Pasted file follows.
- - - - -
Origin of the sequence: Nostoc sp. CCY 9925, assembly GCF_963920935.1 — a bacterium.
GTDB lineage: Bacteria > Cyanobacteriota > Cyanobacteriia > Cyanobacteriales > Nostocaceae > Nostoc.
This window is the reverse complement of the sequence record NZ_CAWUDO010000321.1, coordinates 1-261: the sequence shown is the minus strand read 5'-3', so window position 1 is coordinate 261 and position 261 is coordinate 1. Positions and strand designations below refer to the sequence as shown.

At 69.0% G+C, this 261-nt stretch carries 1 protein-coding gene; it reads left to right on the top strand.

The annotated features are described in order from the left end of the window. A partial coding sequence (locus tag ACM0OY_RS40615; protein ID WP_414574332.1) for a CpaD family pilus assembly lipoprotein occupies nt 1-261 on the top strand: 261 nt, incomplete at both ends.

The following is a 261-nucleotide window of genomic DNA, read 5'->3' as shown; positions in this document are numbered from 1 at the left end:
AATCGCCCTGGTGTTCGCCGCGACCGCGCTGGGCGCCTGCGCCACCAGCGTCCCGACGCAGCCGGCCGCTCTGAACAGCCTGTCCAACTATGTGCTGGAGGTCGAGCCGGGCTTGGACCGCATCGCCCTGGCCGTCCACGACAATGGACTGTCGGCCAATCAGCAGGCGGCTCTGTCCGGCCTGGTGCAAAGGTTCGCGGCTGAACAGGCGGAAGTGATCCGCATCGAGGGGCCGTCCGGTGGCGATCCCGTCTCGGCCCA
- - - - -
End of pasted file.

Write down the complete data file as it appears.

Origin of the sequence: Nostoc sp. CCY 9925, assembly GCF_963920935.1 — a bacterium.
GTDB lineage: Bacteria > Cyanobacteriota > Cyanobacteriia > Cyanobacteriales > Nostocaceae > Nostoc.
This window is the reverse complement of the sequence record NZ_CAWUDO010000321.1, coordinates 1-261: the sequence shown is the minus strand read 5'-3', so window position 1 is coordinate 261 and position 261 is coordinate 1. Positions and strand designations below refer to the sequence as shown.

At 69.0% G+C, this 261-nt stretch carries 1 protein-coding gene; it reads left to right on the top strand.

The annotated features are described in order from the left end of the window. A partial coding sequence (locus tag ACM0OY_RS40615; protein ID WP_414574332.1) for a CpaD family pilus assembly lipoprotein occupies nt 1-261 on the top strand: 261 nt, incomplete at both ends.

The following is a 261-nucleotide window of genomic DNA, read 5'->3' as shown; positions in this document are numbered from 1 at the left end:
AATCGCCCTGGTGTTCGCCGCGACCGCGCTGGGCGCCTGCGCCACCAGCGTCCCGACGCAGCCGGCCGCTCTGAACAGCCTGTCCAACTATGTGCTGGAGGTCGAGCCGGGCTTGGACCGCATCGCCCTGGCCGTCCACGACAATGGACTGTCGGCCAATCAGCAGGCGGCTCTGTCCGGCCTGGTGCAAAGGTTCGCGGCTGAACAGGCGGAAGTGATCCGCATCGAGGGGCCGTCCGGTGGCGATCCCGTCTCGGCCCA